Monday, May 14, 2012

Canning Greens


Remember the mustard seeds that I glued to paper napkins to show everyone how to make seed mats. I am so glad that I did that because it came a huge rainstorm the next day and if those seed had not been glued down I would have been picking mustard at the bottom of that hill. Needless to say that the mustard mats germinated and are now ready to pick and can. You can follow along in the Ball Blue Book, 100th Anniversary Edition, page 67 for the recipe.


We picked 4 large laundry baskets of mustard greens and put them one at a time in the big laundry sink to clean. We changed the water several times and added salt just in case there were any bugs left it would kill them. Surprisingly there were very few bugs in the greens.


You want to wash them well and remove the ribs on any of the larger leaves. 


To remove the rib simply turn the leaf to the back side and fold the leaf in half, pinch the rib where it starts to get large and pull down. As you see in the picture above it simply tears right out.  



Then you are left with a leaf minus the tough ribs or stems. 


Once all the leaves are cleaned you are ready to can. I had containers of greens all over my kitchen : )


In the Ball Blue Book they suggest putting in a large pot and cooking the leaves until wilted and then cutting them in the pot.  (Have you ever tried cutting something in a Big Boiling pot.) I prefer to drop my greens in boiling water in my spaghetti cooker. For wilting and blanching vegetables this is the handiest pot in my pantry. An old pot found at a sale of a school cafateria closing down it has served me well through the years. 


Once the greens are wilted which takes about 4 minutes if your water is boiling good, you can simply lift the upper part of the pot out of the water and let it drain for a minute.  


Then dump greens in large colander and let drain.  We had many batches. Once the greens are drained then run a knife through the hot greens to chop them to smaller pieces. We wilted all the batches and drained them, cut them into smaller pieces then added enough back to the pot of water for a cooking which is 7 quart jars.  Then I heated the greens back up to boiling . Do not be tempted to put the wilted greens directly in the jars because they will suck all the water back up and you will be left with jars of greens with no water at the end of your canning cycle.  Put them back in the water and bring back to a boil always..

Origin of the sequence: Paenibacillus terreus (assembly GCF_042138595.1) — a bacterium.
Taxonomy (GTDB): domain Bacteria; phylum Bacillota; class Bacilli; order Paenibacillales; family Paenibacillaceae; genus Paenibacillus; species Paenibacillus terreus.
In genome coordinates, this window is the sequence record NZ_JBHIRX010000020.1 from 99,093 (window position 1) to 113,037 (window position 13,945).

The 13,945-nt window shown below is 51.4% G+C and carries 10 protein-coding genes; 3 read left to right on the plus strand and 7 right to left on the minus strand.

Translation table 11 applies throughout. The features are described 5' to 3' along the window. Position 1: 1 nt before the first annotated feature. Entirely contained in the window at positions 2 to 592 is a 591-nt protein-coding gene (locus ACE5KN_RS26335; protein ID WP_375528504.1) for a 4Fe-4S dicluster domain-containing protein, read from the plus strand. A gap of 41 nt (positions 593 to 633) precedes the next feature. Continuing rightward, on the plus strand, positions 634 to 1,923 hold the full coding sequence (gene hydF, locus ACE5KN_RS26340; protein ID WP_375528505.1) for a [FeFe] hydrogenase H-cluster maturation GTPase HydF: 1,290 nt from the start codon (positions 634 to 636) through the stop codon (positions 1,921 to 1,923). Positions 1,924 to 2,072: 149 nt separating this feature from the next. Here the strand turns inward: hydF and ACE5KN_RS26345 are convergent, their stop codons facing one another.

I learned this the hard way : )


Then with a slotted spoon dip the greens out of the boiling pot and put in jars. Add hot greens to hot quart jars then add 1 teaspoon of canning salt to each jar.


Now add boiling water from the pot you cooked the greens in over the greens leaving 1 inch headspace. If I am short boiling water I simply stick some in the microwave to top off my jars. 


Quick tip instead of using a ladle I use one of these to pour my boiling water  from my pot into jars instead of a ladle. Quicker and more precise pouring.  It is actually a Tupperware pitcher for pancake batter. Atleast 25 years old.  It's like everything else I own..it keeps popping up on Pinterest as a vintage item. I think they want me to feel old. Is Tupperware still around? 


Now release bubbles...


Wipe rims....


And apply hot lids and rings. Finger tighten only.


Now put hot jars in hot pressure canner  and process at 10 pounds pressure for 1 hour and 30 minutes for quarts.


I will warn you now that we picked 4 large laundry baskets of greens. By the time they were cleaned, stems removed and wilted, we got 14 quarts of greens. They SHRINK that much !



And if your jars come out of the canner with the greens floating above the water that is okay as long as they seal. They will sink in time and if not it doesn't hurt anything.


Blessings from The Holler 
The Canned Quilter 

21 comments:

  1. This was a great tutorial, and good reference to the Ball book. Your camera makes all the colors look wonderful too, very vivid.

    ReplyDelete